A note about that flavor: It is wholly dependent on the marmalade you use. If you use an insipid marmalade — one that’s mostly made up of cloying, neon orange jelly without many (or any) pieces of peel — you’ll get a mild cake. Pleasant, but not as intense. Seek out the good stuff, preferably made from bitter Seville oranges.
3 cup coarse-cut orange marmalade, divided
12 tablespoons unsalted butter, softened, plus ½ tablespoon for glaze, and more for greasing pan
- Huskies upset USC 17-12 and beat Steve Sarkisian, their former coach
- Expect traffic delays when Obama visits Seattle Friday afternoon
- Win over USC puts UW’s coaching upgrade (Chris Petersen over Steve Sarkisian) on full display
- US airman who thwarted French train attack stabbed in brawl
- Even in death, 'Up' house owner Edith Macefield remains a mystery
Most Read Stories
¾ cup sugar
2 teaspoons grated lime zest
½ teaspoon grated orange zest
3 large eggs, at room temperature
2 tablespoons fresh orange juice
1½ cups all-purpose flour
1½ teaspoons baking powder
¾ teaspoon fine sea salt
4 tablespoons confectioners’ sugar
1. Heat oven to 350 degrees. Coarsely chop any extra-large chunks of peel in the marmalade. Grease a 9-inch-by-5-inch loaf pan.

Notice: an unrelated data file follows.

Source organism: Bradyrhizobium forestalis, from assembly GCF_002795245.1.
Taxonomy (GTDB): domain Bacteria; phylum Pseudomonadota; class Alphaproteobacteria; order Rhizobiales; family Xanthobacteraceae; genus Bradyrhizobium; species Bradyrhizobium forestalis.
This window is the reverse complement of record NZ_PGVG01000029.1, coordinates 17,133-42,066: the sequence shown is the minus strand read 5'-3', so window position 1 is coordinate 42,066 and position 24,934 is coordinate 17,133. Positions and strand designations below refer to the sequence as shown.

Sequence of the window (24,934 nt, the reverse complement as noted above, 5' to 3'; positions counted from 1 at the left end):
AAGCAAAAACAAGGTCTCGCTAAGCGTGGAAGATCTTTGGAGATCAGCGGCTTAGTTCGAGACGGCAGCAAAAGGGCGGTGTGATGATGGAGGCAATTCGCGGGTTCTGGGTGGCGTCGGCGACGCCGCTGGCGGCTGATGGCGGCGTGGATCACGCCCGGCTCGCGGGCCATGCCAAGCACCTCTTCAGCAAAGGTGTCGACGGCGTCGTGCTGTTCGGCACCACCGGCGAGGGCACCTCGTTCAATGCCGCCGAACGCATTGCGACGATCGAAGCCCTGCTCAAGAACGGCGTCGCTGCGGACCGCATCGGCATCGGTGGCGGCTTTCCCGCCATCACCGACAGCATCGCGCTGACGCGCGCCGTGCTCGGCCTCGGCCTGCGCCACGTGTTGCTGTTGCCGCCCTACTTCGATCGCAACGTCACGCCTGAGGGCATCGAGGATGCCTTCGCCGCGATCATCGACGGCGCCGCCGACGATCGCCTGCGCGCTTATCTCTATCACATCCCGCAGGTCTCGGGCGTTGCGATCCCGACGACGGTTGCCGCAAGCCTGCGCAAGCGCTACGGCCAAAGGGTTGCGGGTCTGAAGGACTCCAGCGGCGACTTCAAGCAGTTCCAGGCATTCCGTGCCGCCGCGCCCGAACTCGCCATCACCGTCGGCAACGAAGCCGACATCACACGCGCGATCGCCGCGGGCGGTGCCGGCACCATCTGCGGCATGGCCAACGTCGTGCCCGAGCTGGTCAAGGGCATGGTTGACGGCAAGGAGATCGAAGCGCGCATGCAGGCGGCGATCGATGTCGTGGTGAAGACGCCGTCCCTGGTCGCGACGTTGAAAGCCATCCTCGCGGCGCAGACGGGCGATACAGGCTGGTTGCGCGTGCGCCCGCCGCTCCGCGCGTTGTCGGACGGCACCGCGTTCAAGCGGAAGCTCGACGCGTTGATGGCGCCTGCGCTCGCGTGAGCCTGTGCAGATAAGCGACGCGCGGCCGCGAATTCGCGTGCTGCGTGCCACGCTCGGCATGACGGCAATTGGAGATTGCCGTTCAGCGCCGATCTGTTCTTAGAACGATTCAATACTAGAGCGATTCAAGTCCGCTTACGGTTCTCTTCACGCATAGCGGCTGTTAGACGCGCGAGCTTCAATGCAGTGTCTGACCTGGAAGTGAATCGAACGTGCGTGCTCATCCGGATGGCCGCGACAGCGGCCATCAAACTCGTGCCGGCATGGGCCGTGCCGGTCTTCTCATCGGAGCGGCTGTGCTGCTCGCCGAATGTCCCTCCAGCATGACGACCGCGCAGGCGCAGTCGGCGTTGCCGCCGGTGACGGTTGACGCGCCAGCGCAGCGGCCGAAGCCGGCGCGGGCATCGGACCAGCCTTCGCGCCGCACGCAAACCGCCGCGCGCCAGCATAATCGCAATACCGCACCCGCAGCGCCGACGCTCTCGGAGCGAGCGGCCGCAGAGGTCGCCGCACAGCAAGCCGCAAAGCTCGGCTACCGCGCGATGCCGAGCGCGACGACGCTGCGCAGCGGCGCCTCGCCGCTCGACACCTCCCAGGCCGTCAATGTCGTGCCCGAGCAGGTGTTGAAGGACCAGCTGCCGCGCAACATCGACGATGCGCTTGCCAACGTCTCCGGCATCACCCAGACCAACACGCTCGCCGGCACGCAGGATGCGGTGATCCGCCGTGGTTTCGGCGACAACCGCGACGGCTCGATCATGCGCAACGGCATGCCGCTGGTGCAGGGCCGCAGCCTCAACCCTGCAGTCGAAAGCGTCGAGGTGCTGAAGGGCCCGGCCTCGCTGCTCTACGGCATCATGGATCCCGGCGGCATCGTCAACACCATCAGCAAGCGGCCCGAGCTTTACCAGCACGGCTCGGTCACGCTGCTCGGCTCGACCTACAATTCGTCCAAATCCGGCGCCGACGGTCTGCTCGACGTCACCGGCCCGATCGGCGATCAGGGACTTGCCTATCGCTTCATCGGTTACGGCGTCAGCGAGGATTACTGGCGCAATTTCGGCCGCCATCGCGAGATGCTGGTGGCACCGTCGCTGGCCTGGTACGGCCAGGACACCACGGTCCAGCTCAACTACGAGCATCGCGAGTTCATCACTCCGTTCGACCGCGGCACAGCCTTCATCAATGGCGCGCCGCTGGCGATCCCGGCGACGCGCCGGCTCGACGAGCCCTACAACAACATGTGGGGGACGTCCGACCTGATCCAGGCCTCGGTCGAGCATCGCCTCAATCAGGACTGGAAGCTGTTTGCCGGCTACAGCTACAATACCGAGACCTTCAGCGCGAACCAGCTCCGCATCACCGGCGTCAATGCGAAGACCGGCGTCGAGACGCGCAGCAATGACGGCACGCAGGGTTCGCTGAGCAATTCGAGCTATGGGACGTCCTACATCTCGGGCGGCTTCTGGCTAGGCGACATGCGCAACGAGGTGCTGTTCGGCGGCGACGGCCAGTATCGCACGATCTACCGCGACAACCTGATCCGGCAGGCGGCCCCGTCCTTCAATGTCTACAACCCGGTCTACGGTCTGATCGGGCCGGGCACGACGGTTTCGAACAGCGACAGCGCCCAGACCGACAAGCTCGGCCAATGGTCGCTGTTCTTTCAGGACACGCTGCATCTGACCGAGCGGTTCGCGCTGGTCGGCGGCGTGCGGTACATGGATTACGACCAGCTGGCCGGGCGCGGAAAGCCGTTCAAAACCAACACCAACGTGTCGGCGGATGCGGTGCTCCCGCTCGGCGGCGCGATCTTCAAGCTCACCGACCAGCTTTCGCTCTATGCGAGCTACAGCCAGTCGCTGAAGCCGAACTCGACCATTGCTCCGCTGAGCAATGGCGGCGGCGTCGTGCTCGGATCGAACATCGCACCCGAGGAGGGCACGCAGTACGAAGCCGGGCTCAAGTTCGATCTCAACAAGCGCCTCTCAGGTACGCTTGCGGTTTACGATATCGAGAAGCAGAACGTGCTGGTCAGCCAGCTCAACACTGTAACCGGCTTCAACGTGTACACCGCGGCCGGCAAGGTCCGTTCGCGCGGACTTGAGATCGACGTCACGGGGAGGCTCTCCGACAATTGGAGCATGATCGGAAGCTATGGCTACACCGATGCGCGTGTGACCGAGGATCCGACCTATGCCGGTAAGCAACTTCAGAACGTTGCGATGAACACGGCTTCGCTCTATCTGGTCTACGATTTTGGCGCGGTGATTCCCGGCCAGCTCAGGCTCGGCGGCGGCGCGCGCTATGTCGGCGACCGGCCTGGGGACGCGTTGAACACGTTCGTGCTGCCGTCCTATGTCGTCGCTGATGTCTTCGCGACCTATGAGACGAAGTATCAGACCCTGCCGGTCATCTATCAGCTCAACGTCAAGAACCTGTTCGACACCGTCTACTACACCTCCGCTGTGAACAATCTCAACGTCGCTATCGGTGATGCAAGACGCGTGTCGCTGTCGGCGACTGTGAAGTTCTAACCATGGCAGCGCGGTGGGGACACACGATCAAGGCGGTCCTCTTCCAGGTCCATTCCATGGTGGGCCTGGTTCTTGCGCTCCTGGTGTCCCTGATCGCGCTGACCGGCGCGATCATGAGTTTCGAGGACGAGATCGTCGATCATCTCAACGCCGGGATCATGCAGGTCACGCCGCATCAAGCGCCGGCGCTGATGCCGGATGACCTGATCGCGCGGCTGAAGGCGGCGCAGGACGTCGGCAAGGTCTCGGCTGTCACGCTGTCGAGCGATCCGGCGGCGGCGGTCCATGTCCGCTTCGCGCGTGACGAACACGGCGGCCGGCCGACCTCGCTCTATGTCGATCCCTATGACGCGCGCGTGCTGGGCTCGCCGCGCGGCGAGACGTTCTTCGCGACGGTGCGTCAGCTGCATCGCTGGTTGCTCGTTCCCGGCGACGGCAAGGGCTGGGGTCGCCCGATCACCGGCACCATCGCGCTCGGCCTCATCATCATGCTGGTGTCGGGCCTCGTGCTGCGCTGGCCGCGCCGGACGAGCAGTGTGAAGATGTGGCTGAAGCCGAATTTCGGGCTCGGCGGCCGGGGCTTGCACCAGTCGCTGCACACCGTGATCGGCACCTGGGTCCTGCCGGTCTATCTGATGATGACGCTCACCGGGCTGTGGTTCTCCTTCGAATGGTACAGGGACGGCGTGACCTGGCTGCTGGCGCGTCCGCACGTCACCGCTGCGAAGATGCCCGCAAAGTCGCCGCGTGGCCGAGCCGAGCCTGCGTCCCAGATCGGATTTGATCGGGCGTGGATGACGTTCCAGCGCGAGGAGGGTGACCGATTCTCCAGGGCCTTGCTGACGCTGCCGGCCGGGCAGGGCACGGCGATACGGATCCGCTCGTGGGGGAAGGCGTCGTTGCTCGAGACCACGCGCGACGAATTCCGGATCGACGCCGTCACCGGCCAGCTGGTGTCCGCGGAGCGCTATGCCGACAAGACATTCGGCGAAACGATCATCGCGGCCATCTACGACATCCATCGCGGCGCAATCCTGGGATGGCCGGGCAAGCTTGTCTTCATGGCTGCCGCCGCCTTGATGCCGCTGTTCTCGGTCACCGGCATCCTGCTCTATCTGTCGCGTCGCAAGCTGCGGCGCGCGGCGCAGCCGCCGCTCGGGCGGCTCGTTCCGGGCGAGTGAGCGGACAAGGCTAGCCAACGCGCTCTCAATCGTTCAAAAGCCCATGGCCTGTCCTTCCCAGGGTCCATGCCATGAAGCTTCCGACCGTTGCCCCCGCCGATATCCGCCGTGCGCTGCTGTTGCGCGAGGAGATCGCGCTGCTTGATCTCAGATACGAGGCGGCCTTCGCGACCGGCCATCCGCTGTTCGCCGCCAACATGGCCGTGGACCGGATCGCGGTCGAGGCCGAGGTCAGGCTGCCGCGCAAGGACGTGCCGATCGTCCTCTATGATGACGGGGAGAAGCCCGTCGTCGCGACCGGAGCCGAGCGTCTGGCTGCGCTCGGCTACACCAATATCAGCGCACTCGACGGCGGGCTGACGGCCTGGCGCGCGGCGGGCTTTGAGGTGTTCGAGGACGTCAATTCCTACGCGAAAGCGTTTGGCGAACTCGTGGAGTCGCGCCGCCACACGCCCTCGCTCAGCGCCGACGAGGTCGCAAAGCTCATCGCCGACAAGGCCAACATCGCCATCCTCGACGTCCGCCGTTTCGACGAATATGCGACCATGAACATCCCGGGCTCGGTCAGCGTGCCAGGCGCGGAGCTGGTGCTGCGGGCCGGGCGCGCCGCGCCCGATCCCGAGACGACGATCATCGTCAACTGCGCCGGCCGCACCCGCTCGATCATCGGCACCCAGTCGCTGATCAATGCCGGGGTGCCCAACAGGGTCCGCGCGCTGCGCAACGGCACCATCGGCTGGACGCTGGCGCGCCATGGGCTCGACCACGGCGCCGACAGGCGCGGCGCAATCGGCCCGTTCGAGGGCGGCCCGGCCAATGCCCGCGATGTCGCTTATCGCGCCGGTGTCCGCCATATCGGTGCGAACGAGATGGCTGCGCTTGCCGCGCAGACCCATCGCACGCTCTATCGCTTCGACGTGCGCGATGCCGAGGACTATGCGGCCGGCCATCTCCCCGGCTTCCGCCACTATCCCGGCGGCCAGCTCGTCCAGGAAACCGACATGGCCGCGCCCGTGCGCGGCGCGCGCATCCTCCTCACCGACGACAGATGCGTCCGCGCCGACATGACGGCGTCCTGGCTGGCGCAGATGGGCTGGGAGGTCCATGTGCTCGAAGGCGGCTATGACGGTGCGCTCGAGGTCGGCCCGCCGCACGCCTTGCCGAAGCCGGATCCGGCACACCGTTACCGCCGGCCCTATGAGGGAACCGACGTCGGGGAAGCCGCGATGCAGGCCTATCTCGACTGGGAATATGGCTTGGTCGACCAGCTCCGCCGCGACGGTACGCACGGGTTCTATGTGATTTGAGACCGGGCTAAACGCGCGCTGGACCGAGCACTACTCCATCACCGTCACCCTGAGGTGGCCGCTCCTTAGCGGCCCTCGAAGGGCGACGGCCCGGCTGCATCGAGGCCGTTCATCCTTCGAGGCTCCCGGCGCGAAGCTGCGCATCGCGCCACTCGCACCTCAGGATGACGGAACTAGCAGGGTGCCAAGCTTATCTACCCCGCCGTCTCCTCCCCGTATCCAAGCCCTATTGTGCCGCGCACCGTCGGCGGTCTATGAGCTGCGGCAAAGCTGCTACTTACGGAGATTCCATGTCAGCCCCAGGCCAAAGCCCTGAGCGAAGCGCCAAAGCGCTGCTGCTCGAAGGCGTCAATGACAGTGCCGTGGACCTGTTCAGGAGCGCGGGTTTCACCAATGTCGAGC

2. In the bowl of an electric mixer, beat together softened butter, sugar, lime zest and orange zest until light and fluffy, about 5 minutes. Beat in eggs, one a time, until incorporated. Beat in 1
3 cup marmalade and the orange juice.
3. In a separate bowl, whisk together flour, baking powder and salt. Fold dry ingredients into wet until just combined.
4. Scrape batter into prepared pan. Bake until surface of cake is golden brown and a toothpick inserted in the center emerges clean, 50 to 55 minutes. Remove from oven and transfer pan to a wire rack. Cool 10 minutes; turn cake out of pan and place on rack right-side up. Place a rimmed baking sheet under rack to catch the glaze.
5. Heat remaining 1
3 cup marmalade in a small pot over low heat until melted; whisk in confectioners’ sugar and ½ tablespoon butter until smooth. Slather warm glaze over top of cake, allowing some to drizzle down the sides. Cool completely before slicing.
—Melissa Clark, The New York Times